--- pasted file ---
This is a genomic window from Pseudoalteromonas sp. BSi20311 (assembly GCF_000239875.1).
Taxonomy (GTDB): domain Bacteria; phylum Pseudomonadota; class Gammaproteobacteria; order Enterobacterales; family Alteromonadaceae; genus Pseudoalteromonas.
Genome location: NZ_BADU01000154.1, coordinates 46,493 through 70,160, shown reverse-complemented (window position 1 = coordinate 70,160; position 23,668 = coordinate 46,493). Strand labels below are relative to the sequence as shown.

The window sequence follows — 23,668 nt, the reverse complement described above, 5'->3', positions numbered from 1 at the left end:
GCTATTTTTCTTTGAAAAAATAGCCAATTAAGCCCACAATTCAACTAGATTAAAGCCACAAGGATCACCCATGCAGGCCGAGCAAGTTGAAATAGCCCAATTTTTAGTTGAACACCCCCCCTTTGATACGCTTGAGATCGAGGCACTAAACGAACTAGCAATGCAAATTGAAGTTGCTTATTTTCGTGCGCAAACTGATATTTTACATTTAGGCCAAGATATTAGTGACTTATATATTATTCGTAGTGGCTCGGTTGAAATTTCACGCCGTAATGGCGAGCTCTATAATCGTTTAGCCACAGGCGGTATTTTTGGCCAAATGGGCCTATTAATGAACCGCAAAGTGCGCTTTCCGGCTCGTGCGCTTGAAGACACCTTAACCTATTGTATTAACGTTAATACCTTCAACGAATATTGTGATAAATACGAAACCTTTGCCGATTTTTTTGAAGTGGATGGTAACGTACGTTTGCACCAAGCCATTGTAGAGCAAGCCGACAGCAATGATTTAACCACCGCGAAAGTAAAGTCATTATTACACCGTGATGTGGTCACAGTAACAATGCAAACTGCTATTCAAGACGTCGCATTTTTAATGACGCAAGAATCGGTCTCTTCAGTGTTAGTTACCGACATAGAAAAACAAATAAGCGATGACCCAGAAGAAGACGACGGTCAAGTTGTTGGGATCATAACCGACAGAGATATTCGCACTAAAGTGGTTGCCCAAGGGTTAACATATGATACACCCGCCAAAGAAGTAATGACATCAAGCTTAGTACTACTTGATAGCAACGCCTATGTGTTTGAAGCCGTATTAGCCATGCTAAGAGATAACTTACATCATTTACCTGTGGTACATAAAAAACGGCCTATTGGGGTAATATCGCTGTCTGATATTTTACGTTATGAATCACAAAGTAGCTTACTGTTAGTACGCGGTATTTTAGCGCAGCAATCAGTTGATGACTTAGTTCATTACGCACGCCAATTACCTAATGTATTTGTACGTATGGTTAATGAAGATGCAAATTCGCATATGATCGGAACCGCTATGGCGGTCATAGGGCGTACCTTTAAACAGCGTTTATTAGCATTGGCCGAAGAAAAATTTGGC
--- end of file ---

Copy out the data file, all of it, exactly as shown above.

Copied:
This is a genomic window from Pseudoalteromonas sp. BSi20311 (assembly GCF_000239875.1).
Taxonomy (GTDB): domain Bacteria; phylum Pseudomonadota; class Gammaproteobacteria; order Enterobacterales; family Alteromonadaceae; genus Pseudoalteromonas.
Genome location: NZ_BADU01000154.1, coordinates 46,493 through 70,160, shown reverse-complemented (window position 1 = coordinate 70,160; position 23,668 = coordinate 46,493). Strand labels below are relative to the sequence as shown.

The window sequence follows — 23,668 nt, the reverse complement described above, 5'->3', positions numbered from 1 at the left end:
GCTATTTTTCTTTGAAAAAATAGCCAATTAAGCCCACAATTCAACTAGATTAAAGCCACAAGGATCACCCATGCAGGCCGAGCAAGTTGAAATAGCCCAATTTTTAGTTGAACACCCCCCCTTTGATACGCTTGAGATCGAGGCACTAAACGAACTAGCAATGCAAATTGAAGTTGCTTATTTTCGTGCGCAAACTGATATTTTACATTTAGGCCAAGATATTAGTGACTTATATATTATTCGTAGTGGCTCGGTTGAAATTTCACGCCGTAATGGCGAGCTCTATAATCGTTTAGCCACAGGCGGTATTTTTGGCCAAATGGGCCTATTAATGAACCGCAAAGTGCGCTTTCCGGCTCGTGCGCTTGAAGACACCTTAACCTATTGTATTAACGTTAATACCTTCAACGAATATTGTGATAAATACGAAACCTTTGCCGATTTTTTTGAAGTGGATGGTAACGTACGTTTGCACCAAGCCATTGTAGAGCAAGCCGACAGCAATGATTTAACCACCGCGAAAGTAAAGTCATTATTACACCGTGATGTGGTCACAGTAACAATGCAAACTGCTATTCAAGACGTCGCATTTTTAATGACGCAAGAATCGGTCTCTTCAGTGTTAGTTACCGACATAGAAAAACAAATAAGCGATGACCCAGAAGAAGACGACGGTCAAGTTGTTGGGATCATAACCGACAGAGATATTCGCACTAAAGTGGTTGCCCAAGGGTTAACATATGATACACCCGCCAAAGAAGTAATGACATCAAGCTTAGTACTACTTGATAGCAACGCCTATGTGTTTGAAGCCGTATTAGCCATGCTAAGAGATAACTTACATCATTTACCTGTGGTACATAAAAAACGGCCTATTGGGGTAATATCGCTGTCTGATATTTTACGTTATGAATCACAAAGTAGCTTACTGTTAGTACGCGGTATTTTAGCGCAGCAATCAGTTGATGACTTAGTTCATTACGCACGCCAATTACCTAATGTATTTGTACGTATGGTTAATGAAGATGCAAATTCGCATATGATCGGAACCGCTATGGCGGTCATAGGGCGTACCTTTAAACAGCGTTTATTAGCATTGGCCGAAGAAAAATTTGGC